Delete
  14. Klaus:

    You claim that the problem in Greece started in 1981. So what are the logical choices today?

    Obviously we can not reward neither ND nor PASOK for the total failure they produced. Potami is a very weak something, the communist party of Greece a relic of past times and Golden Dawn are basically junta sympathizers and monarchy idiots.

    This leaves only Tsipras with clean hands to do the job. Granted he is inexperienced and makes rookie mistakes but what do you expect; he and his party have no prior governance experience.

    So the only way for the Greeks to own the problem is to never allow ND and Pasok to regroup and return to power.

    What else do you want us to do? Greek politicians are neither known for their intelligence nor their skills. They just like to talk and are deficient in actually doing what needs to be done.

    Didn't Berlin know all of this when they put their miserable play in action?

    Of course they did. So this is what you get. There is nothing more to give by the Greeks or Greece. That's it. If you don't like it then tough luck because there are not any other political forces found in Greece to do otherwise.

    ReplyDelete
  15. For those not understanding the Greek character this is a list of the 10 attributes from antiquity to today exhibited by the Greeks as compiled by Pr. Edith Hall of King's College.

    The qualities she assigns are:

    1. seagoing
    2. suspicious of authority
    3. individualistic
    4. inquiring
    5. open to new ideas
    6. witty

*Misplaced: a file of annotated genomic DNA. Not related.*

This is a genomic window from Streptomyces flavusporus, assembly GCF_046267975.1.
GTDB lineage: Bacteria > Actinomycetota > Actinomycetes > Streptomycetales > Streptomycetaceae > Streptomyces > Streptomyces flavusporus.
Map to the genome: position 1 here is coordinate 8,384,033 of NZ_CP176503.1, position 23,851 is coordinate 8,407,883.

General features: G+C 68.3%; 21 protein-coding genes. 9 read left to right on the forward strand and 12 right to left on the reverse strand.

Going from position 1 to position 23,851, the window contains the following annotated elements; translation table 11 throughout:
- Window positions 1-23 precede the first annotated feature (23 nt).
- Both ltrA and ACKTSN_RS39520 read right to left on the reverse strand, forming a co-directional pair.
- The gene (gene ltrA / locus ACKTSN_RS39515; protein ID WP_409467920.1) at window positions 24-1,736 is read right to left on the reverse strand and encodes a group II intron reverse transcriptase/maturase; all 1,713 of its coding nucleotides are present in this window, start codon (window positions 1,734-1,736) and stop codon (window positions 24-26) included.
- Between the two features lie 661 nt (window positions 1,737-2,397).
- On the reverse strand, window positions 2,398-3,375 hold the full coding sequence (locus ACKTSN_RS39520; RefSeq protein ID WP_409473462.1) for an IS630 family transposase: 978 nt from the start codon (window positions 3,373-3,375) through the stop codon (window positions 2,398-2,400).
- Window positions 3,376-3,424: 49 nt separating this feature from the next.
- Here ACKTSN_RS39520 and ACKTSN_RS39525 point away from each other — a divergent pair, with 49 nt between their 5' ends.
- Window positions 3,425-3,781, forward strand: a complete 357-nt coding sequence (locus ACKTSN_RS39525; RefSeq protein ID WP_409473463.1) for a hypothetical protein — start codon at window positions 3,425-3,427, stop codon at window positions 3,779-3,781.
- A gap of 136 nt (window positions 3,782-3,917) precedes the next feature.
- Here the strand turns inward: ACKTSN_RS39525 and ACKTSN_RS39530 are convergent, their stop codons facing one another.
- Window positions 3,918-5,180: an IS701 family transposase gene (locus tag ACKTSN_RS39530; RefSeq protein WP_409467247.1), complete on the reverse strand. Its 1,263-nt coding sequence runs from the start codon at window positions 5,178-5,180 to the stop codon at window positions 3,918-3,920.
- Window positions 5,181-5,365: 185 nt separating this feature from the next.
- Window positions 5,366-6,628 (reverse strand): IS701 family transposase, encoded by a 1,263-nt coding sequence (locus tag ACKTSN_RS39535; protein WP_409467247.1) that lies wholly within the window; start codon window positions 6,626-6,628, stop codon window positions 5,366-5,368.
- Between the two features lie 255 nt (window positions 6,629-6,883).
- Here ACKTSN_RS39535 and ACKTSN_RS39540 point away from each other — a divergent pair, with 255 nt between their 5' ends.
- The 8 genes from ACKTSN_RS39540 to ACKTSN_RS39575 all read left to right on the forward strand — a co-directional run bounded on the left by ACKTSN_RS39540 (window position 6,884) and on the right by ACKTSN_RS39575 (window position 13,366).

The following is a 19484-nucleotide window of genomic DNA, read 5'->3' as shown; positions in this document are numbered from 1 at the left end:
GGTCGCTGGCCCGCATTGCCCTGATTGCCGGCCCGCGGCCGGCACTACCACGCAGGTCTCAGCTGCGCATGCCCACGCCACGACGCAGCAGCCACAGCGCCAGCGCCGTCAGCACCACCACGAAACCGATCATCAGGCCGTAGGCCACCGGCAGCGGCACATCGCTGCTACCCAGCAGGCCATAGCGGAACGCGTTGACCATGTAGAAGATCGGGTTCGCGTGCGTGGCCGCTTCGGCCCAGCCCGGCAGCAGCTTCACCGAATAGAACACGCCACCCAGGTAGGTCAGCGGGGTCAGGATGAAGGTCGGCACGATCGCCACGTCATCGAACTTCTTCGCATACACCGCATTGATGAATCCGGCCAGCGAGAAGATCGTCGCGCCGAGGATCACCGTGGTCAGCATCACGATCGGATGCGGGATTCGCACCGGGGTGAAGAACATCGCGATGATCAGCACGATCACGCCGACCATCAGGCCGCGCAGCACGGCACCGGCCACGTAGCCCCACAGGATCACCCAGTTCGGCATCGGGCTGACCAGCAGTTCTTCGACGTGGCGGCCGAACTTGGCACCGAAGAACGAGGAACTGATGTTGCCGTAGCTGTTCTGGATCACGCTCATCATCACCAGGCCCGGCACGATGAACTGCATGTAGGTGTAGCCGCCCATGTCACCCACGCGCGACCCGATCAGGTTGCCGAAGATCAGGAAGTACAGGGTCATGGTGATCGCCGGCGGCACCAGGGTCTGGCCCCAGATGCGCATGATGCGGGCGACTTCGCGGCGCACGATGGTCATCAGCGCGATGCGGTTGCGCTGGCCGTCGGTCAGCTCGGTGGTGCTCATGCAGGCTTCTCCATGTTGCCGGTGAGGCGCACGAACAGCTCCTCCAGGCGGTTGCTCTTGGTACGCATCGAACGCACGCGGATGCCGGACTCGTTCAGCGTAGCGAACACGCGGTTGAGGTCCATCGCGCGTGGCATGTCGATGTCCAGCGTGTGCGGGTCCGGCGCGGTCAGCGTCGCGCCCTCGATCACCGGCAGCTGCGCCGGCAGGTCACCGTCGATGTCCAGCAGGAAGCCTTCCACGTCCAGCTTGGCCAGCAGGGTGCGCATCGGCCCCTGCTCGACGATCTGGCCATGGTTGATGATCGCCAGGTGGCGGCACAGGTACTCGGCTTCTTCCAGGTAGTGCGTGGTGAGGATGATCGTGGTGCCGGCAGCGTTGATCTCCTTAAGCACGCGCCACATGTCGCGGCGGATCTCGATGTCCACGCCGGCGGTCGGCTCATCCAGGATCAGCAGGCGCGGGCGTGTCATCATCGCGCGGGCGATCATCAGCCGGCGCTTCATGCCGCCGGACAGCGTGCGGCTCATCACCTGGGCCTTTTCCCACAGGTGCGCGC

7. competitive
    8. admiring excellence in talented people
    9. elaborately articulate
    10. addicted to pleasure

    Even a cursory review of the above shows you why the Troika program is doomed for failure and it's about time that Berlin gets the news of its eventual defeat.

    ReplyDelete
  16. With these 10 qualities it is no wonder that Greece prosper and her citizens are happy. Only the quality honesty could add to the prosperity and happiness.

    ReplyDelete
    Replies
    1. We agree then that the dishonest eurozone is a poor fit for Greece. The euro will not exist by the end of this year and all we hear are kies from Brussels.

      Delete
  17. To the gent who predict the demise of the EZ this year.
    I think you are preaching to the choir when you say that Greece does not fit in the EZ, most Greeks, and other readers of this blog, agree with you. I hope that your prediction of the EZ's demise this year is wrong, it would be a tragedy for Greece. Isolated countries from the EZ would not support Greece with money, the only country to do so would be Germany. German economic support would only amplify the latent impotence and hate in Greece. While Klaus is right when he says that external common potential enemies (USA v, Europe) create unity, it is an unhealthy one, hiding internal differences.
    Lennard

    ReplyDelete
    Replies